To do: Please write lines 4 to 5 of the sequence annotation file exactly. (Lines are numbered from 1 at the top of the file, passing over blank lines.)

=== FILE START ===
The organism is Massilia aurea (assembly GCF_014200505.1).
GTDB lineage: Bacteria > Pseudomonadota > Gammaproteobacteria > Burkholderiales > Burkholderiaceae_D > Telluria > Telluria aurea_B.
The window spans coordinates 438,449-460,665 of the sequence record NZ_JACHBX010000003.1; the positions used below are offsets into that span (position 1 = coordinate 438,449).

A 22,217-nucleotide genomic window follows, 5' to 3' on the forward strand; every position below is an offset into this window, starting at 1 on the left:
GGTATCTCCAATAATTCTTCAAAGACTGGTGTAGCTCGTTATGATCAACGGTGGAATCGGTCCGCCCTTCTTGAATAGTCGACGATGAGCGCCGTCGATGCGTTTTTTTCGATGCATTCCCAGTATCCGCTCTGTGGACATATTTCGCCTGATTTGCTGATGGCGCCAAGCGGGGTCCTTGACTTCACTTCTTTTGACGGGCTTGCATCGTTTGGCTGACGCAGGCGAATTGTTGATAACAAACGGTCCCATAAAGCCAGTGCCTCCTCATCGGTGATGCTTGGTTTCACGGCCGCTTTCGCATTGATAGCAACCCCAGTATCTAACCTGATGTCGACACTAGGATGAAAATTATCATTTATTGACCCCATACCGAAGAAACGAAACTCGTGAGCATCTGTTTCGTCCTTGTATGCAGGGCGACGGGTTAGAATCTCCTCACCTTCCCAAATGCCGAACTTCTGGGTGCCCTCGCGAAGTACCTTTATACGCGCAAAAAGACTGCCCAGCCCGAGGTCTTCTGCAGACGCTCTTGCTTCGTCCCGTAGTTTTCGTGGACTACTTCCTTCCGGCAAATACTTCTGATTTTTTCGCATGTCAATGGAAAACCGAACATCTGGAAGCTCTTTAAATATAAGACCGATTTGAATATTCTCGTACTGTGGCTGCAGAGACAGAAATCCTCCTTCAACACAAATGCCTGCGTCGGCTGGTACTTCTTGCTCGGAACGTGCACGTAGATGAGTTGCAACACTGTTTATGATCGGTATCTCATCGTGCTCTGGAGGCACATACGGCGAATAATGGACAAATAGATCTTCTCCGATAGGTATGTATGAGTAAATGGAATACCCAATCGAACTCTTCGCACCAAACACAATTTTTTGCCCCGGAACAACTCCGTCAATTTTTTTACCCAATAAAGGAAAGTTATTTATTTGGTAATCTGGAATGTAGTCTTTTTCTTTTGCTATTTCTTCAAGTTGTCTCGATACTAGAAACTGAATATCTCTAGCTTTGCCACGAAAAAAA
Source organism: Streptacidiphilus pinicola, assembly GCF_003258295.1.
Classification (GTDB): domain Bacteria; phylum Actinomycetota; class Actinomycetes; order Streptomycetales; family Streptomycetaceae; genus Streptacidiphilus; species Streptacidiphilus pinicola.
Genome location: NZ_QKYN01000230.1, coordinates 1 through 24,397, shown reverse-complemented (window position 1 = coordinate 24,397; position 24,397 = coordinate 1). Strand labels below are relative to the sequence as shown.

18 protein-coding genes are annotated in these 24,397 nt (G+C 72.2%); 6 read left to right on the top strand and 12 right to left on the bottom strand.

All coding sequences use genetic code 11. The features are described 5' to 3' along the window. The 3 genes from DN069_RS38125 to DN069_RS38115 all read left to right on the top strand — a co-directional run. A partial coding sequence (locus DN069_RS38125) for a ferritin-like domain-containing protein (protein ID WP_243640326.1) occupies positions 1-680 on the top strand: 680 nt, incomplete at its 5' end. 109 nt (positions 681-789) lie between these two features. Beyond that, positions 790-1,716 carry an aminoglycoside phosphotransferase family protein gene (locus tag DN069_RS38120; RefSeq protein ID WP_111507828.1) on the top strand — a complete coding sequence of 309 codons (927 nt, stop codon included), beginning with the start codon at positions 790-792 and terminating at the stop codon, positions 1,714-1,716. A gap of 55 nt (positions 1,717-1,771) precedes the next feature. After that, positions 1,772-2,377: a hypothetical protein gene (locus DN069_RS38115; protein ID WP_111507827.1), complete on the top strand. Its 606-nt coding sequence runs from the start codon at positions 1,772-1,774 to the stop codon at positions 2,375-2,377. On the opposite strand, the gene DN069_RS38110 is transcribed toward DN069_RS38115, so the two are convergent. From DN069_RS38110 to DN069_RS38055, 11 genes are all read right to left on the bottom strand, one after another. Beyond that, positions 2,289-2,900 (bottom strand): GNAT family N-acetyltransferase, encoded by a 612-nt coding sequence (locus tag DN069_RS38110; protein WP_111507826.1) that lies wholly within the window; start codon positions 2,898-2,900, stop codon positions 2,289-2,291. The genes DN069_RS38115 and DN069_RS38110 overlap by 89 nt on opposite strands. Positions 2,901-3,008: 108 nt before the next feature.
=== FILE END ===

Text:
A 22,217-nucleotide genomic window follows, 5' to 3' on the forward strand; every position below is an offset into this window, starting at 1 on the left:
GGTATCTCCAATAATTCTTCAAAGACTGGTGTAGCTCGTTATGATCAACGGTGGAATCGGTCCGCCCTTCTTGAATAGTCGACGATGAGCGCCGTCGATGCGTTTTTTTCGATGCATTCCCAGTATCCGCTCTGTGGACATATTTCGCCTGATTTGCTGATGGCGCCAAGCGGGGTCCTTGACTTCACTTCTTTTGACGGGCTTGCATCGTTTGGCTGACGCAGGCGAATTGTTGATAACAAACGGTCCCATAAAGCCAGTGCCTCCTCATCGGTGATGCTTGGTTTCACGGCCGCTTTCGCATTGATAGCAACCCCAGTATCTAACCTGATGTCGACACTAGGATGAAAATTATCATTTATTGACCCCATACCGAAGAAACGAAACTCGTGAGCATCTGTTTCGTCCTTGTATGCAGGGCGACGGGTTAGAATCTCCTCACCTTCCCAAATGCCGAACTTCTGGGTGCCCTCGCGAAGTACCTTTATACGCGCAAAAAGACTGCCCAGCCCGAGGTCTTCTGCAGACGCTCTTGCTTCGTCCCGTAGTTTTCGTGGACTACTTCCTTCCGGCAAATACTTCTGATTTTTTCGCATGTCAATGGAAAACCGAACATCTGGAAGCTCTTTAAATATAAGACCGATTTGAATATTCTCGTACTGTGGCTGCAGAGACAGAAATCCTCCTTCAACACAAATGCCTGCGTCGGCTGGTACTTCTTGCTCGGAACGTGCACGTAGATGAGTTGCAACACTGTTTATGATCGGTATCTCATCGTGCTCTGGAGGCACATACGGCGAATAATGGACAAATAGATCTTCTCCGATAGGTATGTATGAGTAAATGGAATACCCAATCGAACTCTTCGCACCAAACACAATTTTTTGCCCCGGAACAACTCCGTCAATTTTTTTACCCAATAAAGGAAAGTTATTTATTTGGTAATCTGGAATGTAGTCTTTTTCTTTTGCTATTTCTTCAAGTTGTCTCGATACTAGAAACTGAATATCTCTAGCTTTGCCACGAAAAAAA